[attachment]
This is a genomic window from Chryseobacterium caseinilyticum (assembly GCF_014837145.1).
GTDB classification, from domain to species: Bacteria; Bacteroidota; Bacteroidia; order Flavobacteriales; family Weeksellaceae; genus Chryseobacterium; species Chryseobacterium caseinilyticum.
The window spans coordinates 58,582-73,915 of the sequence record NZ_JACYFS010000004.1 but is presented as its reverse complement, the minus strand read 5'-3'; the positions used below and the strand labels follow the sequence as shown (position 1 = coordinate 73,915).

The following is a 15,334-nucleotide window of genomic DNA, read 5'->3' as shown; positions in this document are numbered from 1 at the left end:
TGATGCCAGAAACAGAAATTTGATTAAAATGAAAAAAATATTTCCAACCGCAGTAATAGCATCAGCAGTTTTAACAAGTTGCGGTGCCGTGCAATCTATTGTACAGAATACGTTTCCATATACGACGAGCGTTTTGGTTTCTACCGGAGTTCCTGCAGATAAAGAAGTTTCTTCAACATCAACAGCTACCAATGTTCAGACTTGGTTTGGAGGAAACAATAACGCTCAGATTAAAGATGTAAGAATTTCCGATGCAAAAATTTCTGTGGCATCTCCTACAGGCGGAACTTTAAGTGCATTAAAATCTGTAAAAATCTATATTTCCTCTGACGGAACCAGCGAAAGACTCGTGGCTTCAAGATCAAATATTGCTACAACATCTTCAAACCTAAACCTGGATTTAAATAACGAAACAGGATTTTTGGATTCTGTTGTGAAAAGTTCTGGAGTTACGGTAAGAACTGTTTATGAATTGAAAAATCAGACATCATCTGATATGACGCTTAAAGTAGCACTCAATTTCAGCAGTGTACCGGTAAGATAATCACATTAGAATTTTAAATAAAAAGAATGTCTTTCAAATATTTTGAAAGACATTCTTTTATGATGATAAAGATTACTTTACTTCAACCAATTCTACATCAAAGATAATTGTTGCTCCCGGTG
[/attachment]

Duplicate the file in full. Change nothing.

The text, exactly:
This is a genomic window from Chryseobacterium caseinilyticum (assembly GCF_014837145.1).
GTDB classification, from domain to species: Bacteria; Bacteroidota; Bacteroidia; order Flavobacteriales; family Weeksellaceae; genus Chryseobacterium; species Chryseobacterium caseinilyticum.
The window spans coordinates 58,582-73,915 of the sequence record NZ_JACYFS010000004.1 but is presented as its reverse complement, the minus strand read 5'-3'; the positions used below and the strand labels follow the sequence as shown (position 1 = coordinate 73,915).

The following is a 15,334-nucleotide window of genomic DNA, read 5'->3' as shown; positions in this document are numbered from 1 at the left end:
TGATGCCAGAAACAGAAATTTGATTAAAATGAAAAAAATATTTCCAACCGCAGTAATAGCATCAGCAGTTTTAACAAGTTGCGGTGCCGTGCAATCTATTGTACAGAATACGTTTCCATATACGACGAGCGTTTTGGTTTCTACCGGAGTTCCTGCAGATAAAGAAGTTTCTTCAACATCAACAGCTACCAATGTTCAGACTTGGTTTGGAGGAAACAATAACGCTCAGATTAAAGATGTAAGAATTTCCGATGCAAAAATTTCTGTGGCATCTCCTACAGGCGGAACTTTAAGTGCATTAAAATCTGTAAAAATCTATATTTCCTCTGACGGAACCAGCGAAAGACTCGTGGCTTCAAGATCAAATATTGCTACAACATCTTCAAACCTAAACCTGGATTTAAATAACGAAACAGGATTTTTGGATTCTGTTGTGAAAAGTTCTGGAGTTACGGTAAGAACTGTTTATGAATTGAAAAATCAGACATCATCTGATATGACGCTTAAAGTAGCACTCAATTTCAGCAGTGTACCGGTAAGATAATCACATTAGAATTTTAAATAAAAAGAATGTCTTTCAAATATTTTGAAAGACATTCTTTTATGATGATAAAGATTACTTTACTTCAACCAATTCTACATCAAAGATAATTGTTGCTCCCGGTG